Yesterday we were thinking isolated showers possible for Saturday as our next cool front pushes through, but we’ve got two changes to that thinking today.  First, the weekend’s front is looking like it will be a “mainly dry” passage, with little or no rain for any WAFB viewers.  And second, it looks like the front may arrive in the BR area a little later than initially thought -- possibly not until midnight or even in the pre-dawn hours Sunday morning. 
In any case, Saturday looks to be a little warmer than the prior weekdays, with a slight increase in humidity associated with the flow off the Gulf in advance of the front.  But there doesn’t look like there will be sufficient moisture available to generate any meaningful rains as the front moves through, and the set-up should deliver a fine looking Sunday afternoon with highs slipping back to the low to mid 80°s.
In the tropics: T.S. Nadine just keeps on hanging on and the forecast continues to call for ‘her’ to take a turn to the south later this week, which is great news for residents of the Azores Islands.  Elsewhere, there are no pending tropical waves or disturbances that show signs of development any time soon.  But remember, we’ve still got well over two months more of the official season to go (the end of November).

Monday, September 17, 2012

Turning Drier by Late Tuesday

By Jay Grymes & Steve Caparotta

Monday’s rains really weren’t all that bad, in that for many neighborhoods it has been dry since Isaac’s unwelcomed visit. While many areas received from 1” to 2” of rain through the day, so far we’ve not had any serious problems with roadways for the evening drive home.

A combination of a surface low near the coast and an upper-level low over SE Texas like we have today would normally be a real problem for us, but a “dry slot” has developed to our west, causing a tapering of the rains through the afternoon. We’ll keep scattered to isolated rains in the evening forecast, then go with mainly isolated rains in the overnight and early morning.

The tougher part of tomorrow’s forecast is what to make of the afternoon. For now, we’ll go with isolated showers in the early part of the afternoon with clearing underway by the late afternoon or early evening.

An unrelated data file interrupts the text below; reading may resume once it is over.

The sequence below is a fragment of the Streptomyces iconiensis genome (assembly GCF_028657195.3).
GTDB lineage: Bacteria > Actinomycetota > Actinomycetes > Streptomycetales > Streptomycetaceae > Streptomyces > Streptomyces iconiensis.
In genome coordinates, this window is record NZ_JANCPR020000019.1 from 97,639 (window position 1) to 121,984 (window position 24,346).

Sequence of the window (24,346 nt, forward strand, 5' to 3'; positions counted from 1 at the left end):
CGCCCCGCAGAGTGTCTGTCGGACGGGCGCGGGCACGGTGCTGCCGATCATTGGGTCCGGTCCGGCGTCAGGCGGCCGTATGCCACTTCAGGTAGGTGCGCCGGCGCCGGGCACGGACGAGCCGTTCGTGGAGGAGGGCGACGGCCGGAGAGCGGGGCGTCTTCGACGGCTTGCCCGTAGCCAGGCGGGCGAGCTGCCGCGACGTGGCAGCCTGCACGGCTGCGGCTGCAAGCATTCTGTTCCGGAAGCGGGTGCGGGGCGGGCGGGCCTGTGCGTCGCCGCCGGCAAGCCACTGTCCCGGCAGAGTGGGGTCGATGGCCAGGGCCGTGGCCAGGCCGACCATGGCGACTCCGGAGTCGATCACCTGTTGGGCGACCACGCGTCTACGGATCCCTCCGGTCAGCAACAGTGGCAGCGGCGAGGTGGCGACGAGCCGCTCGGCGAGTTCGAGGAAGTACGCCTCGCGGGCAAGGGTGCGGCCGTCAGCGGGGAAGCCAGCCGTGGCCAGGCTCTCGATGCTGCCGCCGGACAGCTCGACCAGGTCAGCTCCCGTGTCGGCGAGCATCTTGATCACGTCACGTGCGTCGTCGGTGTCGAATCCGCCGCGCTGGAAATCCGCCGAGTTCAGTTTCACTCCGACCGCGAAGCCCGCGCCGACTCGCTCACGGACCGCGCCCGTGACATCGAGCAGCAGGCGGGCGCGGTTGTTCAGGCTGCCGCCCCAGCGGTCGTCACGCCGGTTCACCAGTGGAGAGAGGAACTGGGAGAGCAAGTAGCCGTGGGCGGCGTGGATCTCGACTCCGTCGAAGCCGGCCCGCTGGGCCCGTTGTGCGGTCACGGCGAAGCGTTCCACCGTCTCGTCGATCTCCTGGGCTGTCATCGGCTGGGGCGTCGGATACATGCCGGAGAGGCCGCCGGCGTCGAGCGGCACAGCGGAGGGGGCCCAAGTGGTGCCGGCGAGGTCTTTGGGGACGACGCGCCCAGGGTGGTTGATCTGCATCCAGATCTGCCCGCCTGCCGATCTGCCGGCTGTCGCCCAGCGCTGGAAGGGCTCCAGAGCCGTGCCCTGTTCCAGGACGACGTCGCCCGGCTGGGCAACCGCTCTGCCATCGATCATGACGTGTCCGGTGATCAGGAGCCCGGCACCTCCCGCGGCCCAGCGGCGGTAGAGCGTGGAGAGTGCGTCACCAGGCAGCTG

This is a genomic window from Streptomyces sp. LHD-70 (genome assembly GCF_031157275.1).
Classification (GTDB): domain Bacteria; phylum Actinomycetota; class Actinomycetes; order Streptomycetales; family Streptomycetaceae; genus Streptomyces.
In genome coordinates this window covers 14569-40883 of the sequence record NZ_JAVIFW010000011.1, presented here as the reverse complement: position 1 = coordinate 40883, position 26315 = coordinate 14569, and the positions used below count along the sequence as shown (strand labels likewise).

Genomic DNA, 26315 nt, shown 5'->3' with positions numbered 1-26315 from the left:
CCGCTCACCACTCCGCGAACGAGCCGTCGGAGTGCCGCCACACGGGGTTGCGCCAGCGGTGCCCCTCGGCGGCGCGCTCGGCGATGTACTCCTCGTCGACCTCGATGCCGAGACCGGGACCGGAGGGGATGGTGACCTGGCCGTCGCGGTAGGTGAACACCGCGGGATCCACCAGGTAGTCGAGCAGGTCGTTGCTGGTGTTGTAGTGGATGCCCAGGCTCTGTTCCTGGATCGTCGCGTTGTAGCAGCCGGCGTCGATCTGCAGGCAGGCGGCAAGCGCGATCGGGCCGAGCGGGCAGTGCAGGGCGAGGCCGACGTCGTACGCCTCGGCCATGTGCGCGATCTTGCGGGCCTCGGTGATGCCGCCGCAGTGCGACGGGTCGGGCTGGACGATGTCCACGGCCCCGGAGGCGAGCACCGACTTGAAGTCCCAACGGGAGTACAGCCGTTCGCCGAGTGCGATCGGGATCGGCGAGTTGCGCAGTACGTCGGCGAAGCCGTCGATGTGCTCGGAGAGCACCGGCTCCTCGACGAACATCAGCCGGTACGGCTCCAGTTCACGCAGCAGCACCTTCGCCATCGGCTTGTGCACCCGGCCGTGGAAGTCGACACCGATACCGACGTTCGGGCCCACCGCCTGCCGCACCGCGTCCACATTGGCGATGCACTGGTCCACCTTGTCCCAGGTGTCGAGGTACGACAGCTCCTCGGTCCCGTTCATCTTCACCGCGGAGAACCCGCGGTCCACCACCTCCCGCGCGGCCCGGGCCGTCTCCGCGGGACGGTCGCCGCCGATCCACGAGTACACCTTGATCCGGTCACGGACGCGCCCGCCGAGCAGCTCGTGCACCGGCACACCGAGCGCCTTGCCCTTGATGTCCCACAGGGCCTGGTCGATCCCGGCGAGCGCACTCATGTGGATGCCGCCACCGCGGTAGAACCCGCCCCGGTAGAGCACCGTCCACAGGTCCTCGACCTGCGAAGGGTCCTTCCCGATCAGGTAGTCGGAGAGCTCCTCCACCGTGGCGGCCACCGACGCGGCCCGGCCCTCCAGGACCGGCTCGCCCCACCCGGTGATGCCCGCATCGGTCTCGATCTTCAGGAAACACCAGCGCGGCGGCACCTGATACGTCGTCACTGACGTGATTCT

The current weather-makers -- the surface and upper-level lows -- will be moving to the east tomorrow, but at the same time our next cool front will be dropping southward through the state. So we’ll keep a slight chance of rain in the forecast as there could be just enough moisture still left from the pair of lows to fuel some afternoon showers as the front slides through the viewing area. In addition, it looks like the front will slow a bit as it moves through the southern parishes.

But once the front moves far enough south, skies should clear and we get a dose of notably cooler and less humid air, making for a couple of beautiful fall-like days for Wednesday and Thursday.

A brief warm-up will set-in for Friday into Saturday, but our next front arrives Saturday and delivers another shot of cool, dry continental air for next Sunday and Monday. Once again, we think that Saturday’s front will be a mostly dry passage, with only isolated showers.

We’re still watching Nadine as she continues to spin over the central Atlantic. While Nadine offers no immediate threat to land, residents of the Azores will remain on guard. Interestingly, Nadine may take a may turn back to the south before reaching the Azores.

Thursday, September 13, 2012

Hot, Drier for Friday & Saturday

By Jay Grymes & Steve Caparotta

Like Wednesday, we’re watching some showers and isolated t-storms roll across portions of the viewing area this afternoon ... but unlike Wednesday, none of the t-storms have prompted a Severe Warning thus far today. The rains should subside later this evening, giving way to mainly fair skies tonight.

Winds from the east and ENE over the next day will provide a very slight dip in humidity levels for Friday, not only making for a drier day than today but also providing a slight dip in the humidity. Don’t be confused, however ... this will not mean a return of the great weather from earlier in the week!

The front we’ve been talking about for the past couple of days will still arrive over the weekend, but the forecast now is for an even slower approach and an even more diffuse boundary than we had been anticipating. That means that Saturday looks like it will be a mainly-dry day too, with only spotty t-showers for the afternoon forecast -- and that’s great news for LSU Tiger tailgaters as LSU hosts Idaho on Saturday evening in Death Valley.

The front may start to fizzle out along the central Gulf Coast late Saturday into Sunday, but some of the extended guidance indicates that what is left of the front’s surface signature could get a little boost from a slow-moving mid/upper-level disturbance tracking towards us from the west. That’s why our forecast has “rain likely” for Sunday into Monday.

At the same time, a second Canadian front looks like it will be moving through the ArkLaTex by Tuesday morning, adding some additional lift and keeping decent rain chances in the forecast through Tuesday. While the first front doesn’t show any promise for cooler-and-less-humid air, the second front should provide at least a modest ‘cool down’ along with a dip in the humidity levels by Wednesday into Thursday.